“He also used to hang out at K-Andy’s Bar (8736 W. Vernor) and Bucks Good Eats on Dix, it’s now the Mexican restaurant Mi Pubelo (7278 Dix). Many of these places factor into his work.”

“On Thursday nights, he used to head up to Beacon Bowling Alley (6735 W. Vernor) and go bowling with his Dad, Uncles and cousins. Detroit was the bowling capital of the world back then.”

Lenny was 6’3”, 250 pounds and at one point he had a Travis Bickle type mohawk that he got from Ralph the Barber. He also sported a ‘To thine own self be true’ tattoo on his forearm that he, Patty and Eric all have.”

“Lenny was great friends with Father Anthony Bologna from St. Gabe’s. Fr. Bologna was legally blind and Lenny would drive him around and take him shopping. They would also go to Sunday dinner in St. Clair Shores at Fr. Bologna’s family’s home. He would pick him up at St. Gabe’s in Southwest and drive him out there. While they were out, a trip to the neighborhood grocery store to pick up Fr. Bologna’s favorite Progresso soup was always a must.”

Lenny’s dad, known as Lennie, was a Detroit cop at the 7th Precinct, located at Mack and Gratiot near Eastern Market. His dad would often come home with vegetables and fruit from Eastern Market vendors and nuts from Rocky’s. He was a cop from June 1967 to September 2007. He finished the police academy on the day Lenny was born. Many of his true tales as a cop are woven into Lenny’s writings.”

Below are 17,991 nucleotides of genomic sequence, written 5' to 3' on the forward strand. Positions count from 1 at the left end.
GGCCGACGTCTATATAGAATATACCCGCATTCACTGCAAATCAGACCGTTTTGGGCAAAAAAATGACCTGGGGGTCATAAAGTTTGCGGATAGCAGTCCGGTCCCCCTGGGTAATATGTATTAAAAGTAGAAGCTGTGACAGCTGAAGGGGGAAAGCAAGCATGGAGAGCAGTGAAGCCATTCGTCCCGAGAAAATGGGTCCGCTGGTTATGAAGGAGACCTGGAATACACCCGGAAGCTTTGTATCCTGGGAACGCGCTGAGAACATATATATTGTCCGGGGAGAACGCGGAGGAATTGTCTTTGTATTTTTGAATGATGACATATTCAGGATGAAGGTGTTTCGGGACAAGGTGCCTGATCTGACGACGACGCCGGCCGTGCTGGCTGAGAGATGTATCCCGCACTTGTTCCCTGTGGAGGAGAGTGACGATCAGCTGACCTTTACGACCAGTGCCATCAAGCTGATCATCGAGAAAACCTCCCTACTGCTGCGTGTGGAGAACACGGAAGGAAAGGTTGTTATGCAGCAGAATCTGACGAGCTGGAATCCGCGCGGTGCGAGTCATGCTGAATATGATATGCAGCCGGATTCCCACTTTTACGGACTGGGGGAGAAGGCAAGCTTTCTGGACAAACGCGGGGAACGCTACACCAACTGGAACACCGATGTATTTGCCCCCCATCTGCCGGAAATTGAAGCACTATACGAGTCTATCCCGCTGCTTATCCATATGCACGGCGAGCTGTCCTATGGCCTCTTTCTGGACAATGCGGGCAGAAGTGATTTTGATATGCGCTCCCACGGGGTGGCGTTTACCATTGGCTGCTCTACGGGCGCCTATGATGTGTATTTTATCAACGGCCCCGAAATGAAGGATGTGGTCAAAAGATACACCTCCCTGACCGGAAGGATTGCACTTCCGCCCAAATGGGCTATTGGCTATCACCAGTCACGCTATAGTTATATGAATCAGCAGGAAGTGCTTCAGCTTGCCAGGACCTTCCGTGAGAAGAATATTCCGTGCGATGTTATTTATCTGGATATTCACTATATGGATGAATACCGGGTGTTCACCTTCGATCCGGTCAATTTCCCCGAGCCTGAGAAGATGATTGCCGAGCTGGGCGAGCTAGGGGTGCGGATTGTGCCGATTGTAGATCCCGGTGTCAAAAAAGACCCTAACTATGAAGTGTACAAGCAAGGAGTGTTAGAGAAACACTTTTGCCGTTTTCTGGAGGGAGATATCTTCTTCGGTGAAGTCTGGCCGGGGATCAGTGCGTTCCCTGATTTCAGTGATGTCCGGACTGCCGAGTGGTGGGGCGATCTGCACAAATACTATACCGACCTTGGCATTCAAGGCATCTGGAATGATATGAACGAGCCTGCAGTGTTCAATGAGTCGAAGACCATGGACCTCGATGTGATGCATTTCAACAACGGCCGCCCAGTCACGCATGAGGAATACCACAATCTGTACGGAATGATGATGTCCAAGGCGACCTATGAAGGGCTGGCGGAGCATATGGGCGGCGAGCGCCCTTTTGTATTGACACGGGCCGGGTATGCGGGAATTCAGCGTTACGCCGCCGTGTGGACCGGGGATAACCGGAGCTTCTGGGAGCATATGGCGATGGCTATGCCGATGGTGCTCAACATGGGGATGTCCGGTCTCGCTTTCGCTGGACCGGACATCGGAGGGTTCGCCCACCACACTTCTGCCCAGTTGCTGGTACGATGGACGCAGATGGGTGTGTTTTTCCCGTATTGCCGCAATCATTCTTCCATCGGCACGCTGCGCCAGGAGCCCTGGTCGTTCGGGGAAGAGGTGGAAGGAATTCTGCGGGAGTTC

“About a month after Lenny was born, the Detroit Riots erupted. The National Guard was camped at Patton Park, Dix and Woodmere Street, tanks and all, right down the street from us.”

Patty & Mary Anne Move Out of Southwest Detroit

Southwest Detroit (photo courtesy of Michigan Radio)

The neighborhood used to be great but it changed quite a bit over the decades and became very dangerous with gangs, burned down houses, graffiti, drugs. It was time to leave. Patty moved her family out of Southwest in 1998 after a 10-year-old kid broke into their car.

“My husband Reuben caught a little kid breaking into our car one day,” says Patty, “We called the police but they never came. So, after a few hours, we went down to the kid’s house and it was some kind of big drug dealing house. His parents just laughed at us, they didn’t care. They didn’t care at all, they didn’t even get up. At that moment, I realized we needed to move to get our baby son Ricky out of there.”

Mary Anne moved out in 2004. She is now living on the island of Grosse Ile.

Lenny Goes to School

Western Michigan Broncos

Lenny excelled academically and was a very well-educated man. In 1998, he received his BA from Norwich University.

Then in June 2002, he got his MFA in Creative Writing from Western Michigan University. A few of his plays were produced by the Drama department. His final project was entitled ‘Wet,’ which is street slang for a joint of marijuana dipped in PCP.